After the previous bounce back, this past week saw home sales stumble. Meanwhile, mortgage rates also ended the week a little lower. This is, of course, after they reached their highest levels in months last week.
However, the weaker-than-expected housing reports and tame inflation data helped support the decline in mortgage rates.
Home Sales Stumble
To date, home sales have bounced back after last spring. At the onset of the global coronavirus pandemic, the economy saw a widespread shutdown. Rounding out the first quarter of 2021, home sales have mostly regained their momentum, remaining at very high levels for months on end.
The pace slowed a bit in February. Many attribute this to higher mortgage rates. In addition, numerous regions of the United States faced the backlash of severe weather conditions. Ultimately, the home sales stumble came about when existing home sales fell 7% from January. Therefore, the economy saw a larger-than-anticipated decline. That said, existing home sales were still 9% higher than a year ago.
Limited Inventory Contributes to the Home Sales Stumble
The median existing-home price was 16% higher than last year at this time. This is a new record for the month of February, valued at $313,000.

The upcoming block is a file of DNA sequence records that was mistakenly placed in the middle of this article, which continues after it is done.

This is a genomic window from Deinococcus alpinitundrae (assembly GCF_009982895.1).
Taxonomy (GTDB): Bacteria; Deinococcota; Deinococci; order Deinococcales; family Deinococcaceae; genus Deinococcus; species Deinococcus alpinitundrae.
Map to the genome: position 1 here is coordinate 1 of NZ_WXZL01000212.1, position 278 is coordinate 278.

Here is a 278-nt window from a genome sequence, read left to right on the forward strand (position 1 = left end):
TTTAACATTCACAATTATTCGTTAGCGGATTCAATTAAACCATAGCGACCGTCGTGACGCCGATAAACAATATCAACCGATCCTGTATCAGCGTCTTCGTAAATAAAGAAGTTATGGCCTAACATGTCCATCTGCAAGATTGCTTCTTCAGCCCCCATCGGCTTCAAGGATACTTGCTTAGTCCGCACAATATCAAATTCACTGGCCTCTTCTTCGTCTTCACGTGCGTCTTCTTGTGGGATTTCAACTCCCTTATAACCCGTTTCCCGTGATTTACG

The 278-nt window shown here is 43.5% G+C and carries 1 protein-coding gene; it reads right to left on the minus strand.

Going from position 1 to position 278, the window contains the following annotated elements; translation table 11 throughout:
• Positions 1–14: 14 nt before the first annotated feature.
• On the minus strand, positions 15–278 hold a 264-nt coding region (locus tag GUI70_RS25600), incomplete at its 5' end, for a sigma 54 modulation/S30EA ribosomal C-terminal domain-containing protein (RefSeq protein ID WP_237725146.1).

On the other hand, housing inventory levels declined 30% from a year ago, reaching the lowest level since 1982. The number of homes for sale was at just a 2-month supply nationally. This is well-below the 6-month supply. Generally, economists consider a 6-month supply to be a healthy balance between home buyers and home sellers.
Another Inflation Decline
The reduced economic activity resulting from the pandemic caused a significant decline in inflation last year. This contributed to 2020’s record-low mortgage rates.
Moving forward, the vaccine rollout is quickly progressing. Subsequently, the United States economy is reopening across several states. Investors worry that inflation may be heading higher as a result.
Fortunately, the latest data revealed no signs of this. In February, the core PCE price index was just 1.4% higher than a year ago. This statistic decline from an annual rate of increase of 1.5% last month. The core PCE is also well below the Fed’s stated target level of 2.0%.
Altogether, the tame inflation report in tandem with the recent stumble of home sales kept mortgage rates down this past week.
Unemployment Insurance Claims
The Department of Labor releases the total number of new claims for unemployment insurance each week. The latest reading dropped to 684,000. This reading is the lowest level in over a year.
Overall, the new unemployment claims declined significantly from the inflated figures seen during the early months of the pandemic. Conversely, unemployment claims hover well above the readings around 250,000 which were typical during 2019. As the economy reopens, jobless claims should continue to decline.
Looking Ahead After Home Sales Stumble
Looking ahead after home sales stumble, investors continue monitoring the market. As with previous reports, the primary focus lays with COVID-19 case counts and vaccine distribution.
Beyond that, the ISM national manufacturing index releases on Thursday. Also, the key monthly Employment report releases on Friday. For economists and investors, they view the number of jobs, the unemployment rate, and wage inflation as the most highly anticipated economic data of the month.
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